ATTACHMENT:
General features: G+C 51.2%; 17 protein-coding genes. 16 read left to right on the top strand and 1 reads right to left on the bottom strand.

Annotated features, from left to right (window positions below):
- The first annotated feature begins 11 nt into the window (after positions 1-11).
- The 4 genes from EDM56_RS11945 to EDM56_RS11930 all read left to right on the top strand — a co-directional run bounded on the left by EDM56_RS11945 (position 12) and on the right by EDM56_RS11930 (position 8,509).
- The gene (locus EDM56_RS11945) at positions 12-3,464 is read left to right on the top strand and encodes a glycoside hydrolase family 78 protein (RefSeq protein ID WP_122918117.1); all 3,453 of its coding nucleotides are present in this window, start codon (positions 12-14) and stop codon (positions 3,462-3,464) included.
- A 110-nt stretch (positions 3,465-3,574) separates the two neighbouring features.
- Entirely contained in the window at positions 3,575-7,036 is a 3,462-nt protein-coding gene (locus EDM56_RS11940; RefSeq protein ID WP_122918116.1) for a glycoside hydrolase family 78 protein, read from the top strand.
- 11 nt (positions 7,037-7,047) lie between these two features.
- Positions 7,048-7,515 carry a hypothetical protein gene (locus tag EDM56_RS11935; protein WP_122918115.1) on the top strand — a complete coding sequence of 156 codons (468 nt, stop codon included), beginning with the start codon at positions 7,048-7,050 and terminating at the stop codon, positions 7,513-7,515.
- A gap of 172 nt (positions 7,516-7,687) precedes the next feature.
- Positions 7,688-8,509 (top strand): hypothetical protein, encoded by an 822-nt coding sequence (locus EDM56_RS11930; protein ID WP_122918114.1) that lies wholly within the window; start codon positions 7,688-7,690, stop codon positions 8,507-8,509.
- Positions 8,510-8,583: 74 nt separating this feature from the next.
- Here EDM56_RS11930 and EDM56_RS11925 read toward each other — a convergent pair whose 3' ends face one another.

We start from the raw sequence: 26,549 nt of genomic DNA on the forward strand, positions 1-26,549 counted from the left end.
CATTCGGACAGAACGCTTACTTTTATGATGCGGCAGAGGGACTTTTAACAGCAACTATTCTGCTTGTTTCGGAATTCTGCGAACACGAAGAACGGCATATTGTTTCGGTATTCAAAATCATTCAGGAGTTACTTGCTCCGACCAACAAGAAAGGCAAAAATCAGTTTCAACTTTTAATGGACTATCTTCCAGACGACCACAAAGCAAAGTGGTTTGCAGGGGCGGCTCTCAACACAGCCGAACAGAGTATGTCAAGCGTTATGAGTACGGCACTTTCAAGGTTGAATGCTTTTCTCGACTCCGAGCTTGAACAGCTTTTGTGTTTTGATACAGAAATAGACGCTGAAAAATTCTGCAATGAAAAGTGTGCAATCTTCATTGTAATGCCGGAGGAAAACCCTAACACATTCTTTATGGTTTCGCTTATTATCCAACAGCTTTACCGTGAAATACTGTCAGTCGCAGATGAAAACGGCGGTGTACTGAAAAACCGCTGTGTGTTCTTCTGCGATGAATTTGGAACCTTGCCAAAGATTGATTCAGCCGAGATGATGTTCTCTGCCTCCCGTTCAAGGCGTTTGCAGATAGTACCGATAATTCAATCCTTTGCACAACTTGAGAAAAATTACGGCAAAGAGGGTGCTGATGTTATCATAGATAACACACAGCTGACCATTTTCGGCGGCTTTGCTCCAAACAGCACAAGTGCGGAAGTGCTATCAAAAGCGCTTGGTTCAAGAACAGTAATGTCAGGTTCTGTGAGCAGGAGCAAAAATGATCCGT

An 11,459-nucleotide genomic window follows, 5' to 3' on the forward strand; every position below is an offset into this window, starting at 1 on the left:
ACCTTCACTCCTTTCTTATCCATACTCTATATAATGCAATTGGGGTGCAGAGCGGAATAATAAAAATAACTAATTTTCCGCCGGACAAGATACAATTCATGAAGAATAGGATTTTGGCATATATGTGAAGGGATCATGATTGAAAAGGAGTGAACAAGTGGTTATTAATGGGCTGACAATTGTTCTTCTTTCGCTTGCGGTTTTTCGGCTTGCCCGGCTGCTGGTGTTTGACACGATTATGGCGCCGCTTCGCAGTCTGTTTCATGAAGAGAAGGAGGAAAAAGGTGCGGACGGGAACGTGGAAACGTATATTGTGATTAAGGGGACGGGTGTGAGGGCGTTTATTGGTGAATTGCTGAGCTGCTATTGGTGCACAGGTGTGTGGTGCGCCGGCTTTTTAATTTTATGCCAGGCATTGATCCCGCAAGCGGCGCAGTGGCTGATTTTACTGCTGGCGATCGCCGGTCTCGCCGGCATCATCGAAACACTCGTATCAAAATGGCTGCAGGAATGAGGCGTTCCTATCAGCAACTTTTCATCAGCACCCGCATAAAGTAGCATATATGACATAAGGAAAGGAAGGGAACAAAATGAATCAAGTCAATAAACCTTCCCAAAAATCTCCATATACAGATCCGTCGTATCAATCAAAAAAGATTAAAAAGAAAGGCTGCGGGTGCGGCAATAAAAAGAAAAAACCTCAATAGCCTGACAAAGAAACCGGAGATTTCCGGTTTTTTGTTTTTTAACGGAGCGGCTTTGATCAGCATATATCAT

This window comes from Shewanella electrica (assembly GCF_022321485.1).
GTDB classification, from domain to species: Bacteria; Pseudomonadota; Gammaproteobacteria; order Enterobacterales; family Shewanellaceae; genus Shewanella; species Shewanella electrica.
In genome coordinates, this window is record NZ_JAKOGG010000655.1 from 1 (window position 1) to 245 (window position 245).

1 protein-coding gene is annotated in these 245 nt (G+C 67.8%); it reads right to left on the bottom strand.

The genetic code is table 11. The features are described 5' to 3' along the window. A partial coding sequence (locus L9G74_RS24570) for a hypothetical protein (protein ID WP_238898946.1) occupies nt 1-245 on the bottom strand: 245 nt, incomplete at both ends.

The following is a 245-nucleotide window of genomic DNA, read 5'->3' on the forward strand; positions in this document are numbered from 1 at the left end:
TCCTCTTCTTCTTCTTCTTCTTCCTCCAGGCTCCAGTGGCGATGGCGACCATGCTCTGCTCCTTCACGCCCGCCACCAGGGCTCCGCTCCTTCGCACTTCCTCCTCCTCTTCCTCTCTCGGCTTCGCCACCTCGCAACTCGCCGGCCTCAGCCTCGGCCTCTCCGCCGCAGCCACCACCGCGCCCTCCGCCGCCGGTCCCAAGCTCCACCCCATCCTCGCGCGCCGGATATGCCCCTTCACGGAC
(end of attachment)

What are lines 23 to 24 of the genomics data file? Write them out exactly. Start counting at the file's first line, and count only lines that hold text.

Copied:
The following is a 245-nucleotide window of genomic DNA, read 5'->3' on the forward strand; positions in this document are numbered from 1 at the left end:
TCCTCTTCTTCTTCTTCTTCTTCCTCCAGGCTCCAGTGGCGATGGCGACCATGCTCTGCTCCTTCACGCCCGCCACCAGGGCTCCGCTCCTTCGCACTTCCTCCTCCTCTTCCTCTCTCGGCTTCGCCACCTCGCAACTCGCCGGCCTCAGCCTCGGCCTCTCCGCCGCAGCCACCACCGCGCCCTCCGCCGCCGGTCCCAAGCTCCACCCCATCCTCGCGCGCCGGATATGCCCCTTCACGGAC